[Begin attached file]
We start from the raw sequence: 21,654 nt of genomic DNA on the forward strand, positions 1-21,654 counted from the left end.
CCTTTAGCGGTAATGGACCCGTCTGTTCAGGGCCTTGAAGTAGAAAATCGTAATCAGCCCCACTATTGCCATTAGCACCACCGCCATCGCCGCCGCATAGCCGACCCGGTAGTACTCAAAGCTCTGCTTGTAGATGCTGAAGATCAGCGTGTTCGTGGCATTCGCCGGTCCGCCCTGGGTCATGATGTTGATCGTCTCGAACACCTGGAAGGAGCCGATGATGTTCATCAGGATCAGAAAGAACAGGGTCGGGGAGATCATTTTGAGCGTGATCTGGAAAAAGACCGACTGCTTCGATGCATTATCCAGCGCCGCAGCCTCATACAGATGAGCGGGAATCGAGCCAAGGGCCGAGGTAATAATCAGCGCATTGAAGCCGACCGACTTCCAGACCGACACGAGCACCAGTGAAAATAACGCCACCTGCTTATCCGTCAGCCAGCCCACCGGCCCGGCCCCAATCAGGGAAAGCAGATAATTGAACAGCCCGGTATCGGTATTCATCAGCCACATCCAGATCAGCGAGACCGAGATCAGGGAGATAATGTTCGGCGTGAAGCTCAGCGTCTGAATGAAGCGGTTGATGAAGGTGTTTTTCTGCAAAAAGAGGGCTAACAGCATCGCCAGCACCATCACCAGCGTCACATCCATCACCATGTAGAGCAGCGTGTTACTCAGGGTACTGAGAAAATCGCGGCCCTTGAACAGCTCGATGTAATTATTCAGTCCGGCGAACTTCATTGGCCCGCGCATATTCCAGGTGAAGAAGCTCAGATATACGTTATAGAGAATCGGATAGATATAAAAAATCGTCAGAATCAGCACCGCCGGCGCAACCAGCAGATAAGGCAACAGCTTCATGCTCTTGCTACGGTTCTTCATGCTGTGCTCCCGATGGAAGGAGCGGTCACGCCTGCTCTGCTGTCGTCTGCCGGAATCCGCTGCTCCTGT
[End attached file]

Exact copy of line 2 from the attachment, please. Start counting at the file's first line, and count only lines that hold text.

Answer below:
CCTTTAGCGGTAATGGACCCGTCTGTTCAGGGCCTTGAAGTAGAAAATCGTAATCAGCCCCACTATTGCCATTAGCACCACCGCCATCGCCGCCGCATAGCCGACCCGGTAGTACTCAAAGCTCTGCTTGTAGATGCTGAAGATCAGCGTGTTCGTGGCATTCGCCGGTCCGCCCTGGGTCATGATGTTGATCGTCTCGAACACCTGGAAGGAGCCGATGATGTTCATCAGGATCAGAAAGAACAGGGTCGGGGAGATCATTTTGAGCGTGATCTGGAAAAAGACCGACTGCTTCGATGCATTATCCAGCGCCGCAGCCTCATACAGATGAGCGGGAATCGAGCCAAGGGCCGAGGTAATAATCAGCGCATTGAAGCCGACCGACTTCCAGACCGACACGAGCACCAGTGAAAATAACGCCACCTGCTTATCCGTCAGCCAGCCCACCGGCCCGGCCCCAATCAGGGAAAGCAGATAATTGAACAGCCCGGTATCGGTATTCATCAGCCACATCCAGATCAGCGAGACCGAGATCAGGGAGATAATGTTCGGCGTGAAGCTCAGCGTCTGAATGAAGCGGTTGATGAAGGTGTTTTTCTGCAAAAAGAGGGCTAACAGCATCGCCAGCACCATCACCAGCGTCACATCCATCACCATGTAGAGCAGCGTGTTACTCAGGGTACTGAGAAAATCGCGGCCCTTGAACAGCTCGATGTAATTATTCAGTCCGGCGAACTTCATTGGCCCGCGCATATTCCAGGTGAAGAAGCTCAGATATACGTTATAGAGAATCGGATAGATATAAAAAATCGTCAGAATCAGCACCGCCGGCGCAACCAGCAGATAAGGCAACAGCTTCATGCTCTTGCTACGGTTCTTCATGCTGTGCTCCCGATGGAAGGAGCGGTCACGCCTGCTCTGCTGTCGTCTGCCGGAATCCGCTGCTCCTGT